For more details on what is needed in each section, see this section from the original regulation. Note that ANSI has a similar 16 part MSDS format and often diligent chemical manufactures and suppliers used that ANSI format, so the changeover to the GHS format would be slight.
Today, there is not much difference between the GHS SDS and an ANSI standard MSDS. Employers and suppliers of chemicals have been changing their records, and this year, 2016, are supposed to be 100% GHS compliant, that is, have all their MSDS sheets in the SDS format. As you cruise around looking for material, you will still find many MSDS sheets in the old form.
Either form, there are some good and bad points about MSDS sheets.
First the good. MSDS sheets are readily available. (I'll give you some sources in a minute.) You can, with a click or two, get lots of basic information, such as physical and chemical properties and toxicological information. When considering a chemical I am not familiar with, I frequently go to readily available MSDS sheets to learn some more about it. The CAS is very handy if I want to search some more.
Now the bad. OSHA did not require the chemical manufacturer to test anything regarding their chemicals. If information was published and available, the manufacturers had to report that, but they did not and do not have to test anything. They can quite legally put "not known" for almost any property, if they in fact do not know. For our concern in hazardous waste, many chemicals are not manufactured, a combustion byproduct for example, or not in use. So there is no "manufacturer" of the chemical. Often such chemicals are available from laboratory supply companies who do put out an MSDS, but it is only for the solution that the laboratory makes, which may be a specialized solution. While the large chemical manufacturers are very diligent about their safety programs, many smaller firms and importers are not. But not always. Remember Dr. Karen Wetterhahn back in Submodule 1D . Review her case, then look up this MSDS sheet on the chemical that killed her, dimethyl mercury. Here is the MSDS that was probably the one she would have used. http://www.doe-mbi.ucla.edu/dmm-safety-sheet/ For the homework, this is the one we will assume she used.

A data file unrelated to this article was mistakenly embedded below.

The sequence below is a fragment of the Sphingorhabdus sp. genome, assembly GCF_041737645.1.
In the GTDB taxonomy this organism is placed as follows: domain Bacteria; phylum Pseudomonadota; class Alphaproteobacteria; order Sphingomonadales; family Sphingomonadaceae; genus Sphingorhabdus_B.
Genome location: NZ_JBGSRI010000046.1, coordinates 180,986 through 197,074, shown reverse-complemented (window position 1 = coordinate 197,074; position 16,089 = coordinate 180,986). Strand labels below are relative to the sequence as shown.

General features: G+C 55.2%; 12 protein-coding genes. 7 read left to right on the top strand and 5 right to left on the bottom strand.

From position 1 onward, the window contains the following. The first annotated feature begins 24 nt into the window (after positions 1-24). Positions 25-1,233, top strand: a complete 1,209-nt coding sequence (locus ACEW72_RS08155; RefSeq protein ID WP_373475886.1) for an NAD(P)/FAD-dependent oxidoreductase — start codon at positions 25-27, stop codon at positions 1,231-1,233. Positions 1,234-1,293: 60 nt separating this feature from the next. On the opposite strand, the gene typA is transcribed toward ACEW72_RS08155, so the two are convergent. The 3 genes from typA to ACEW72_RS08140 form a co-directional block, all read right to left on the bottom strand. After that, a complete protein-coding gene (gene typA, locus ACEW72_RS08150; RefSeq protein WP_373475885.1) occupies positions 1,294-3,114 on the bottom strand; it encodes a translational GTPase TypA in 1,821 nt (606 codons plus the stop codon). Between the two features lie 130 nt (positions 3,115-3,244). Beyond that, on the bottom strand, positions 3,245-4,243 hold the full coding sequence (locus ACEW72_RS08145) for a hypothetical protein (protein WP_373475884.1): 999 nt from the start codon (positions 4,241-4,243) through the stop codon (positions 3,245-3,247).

Some quiz questions:
What was the actual exposure route into Wetterhahn?
What was she doing to protect herself?
This MSDS sheet is found on whose website?
This MSDS sheet was written by the manufacturer - what is their name?
What warning does the MSDS sheet give that would have helped Wetterhahn?
But now we'll note some differences between MSDS for that same chemcial. Go to Course Documents and look at "old MSDS for DMM" and "new MSDS for DMM." Now here is something from the same lab. DMM Update so the lab has augmented its notices with updates about toxicity of DMM, but the linked MSDS sheet is the same old sheet.
Here is a great site for MSDS and other data. University of Vermont's Safety Information Resources Incorporated. Vermont SIRI . You'll see it has different hyperlinks for MSDS sheets. Those are search engines, each that return sheets from several sources.
Next, MSDS Homework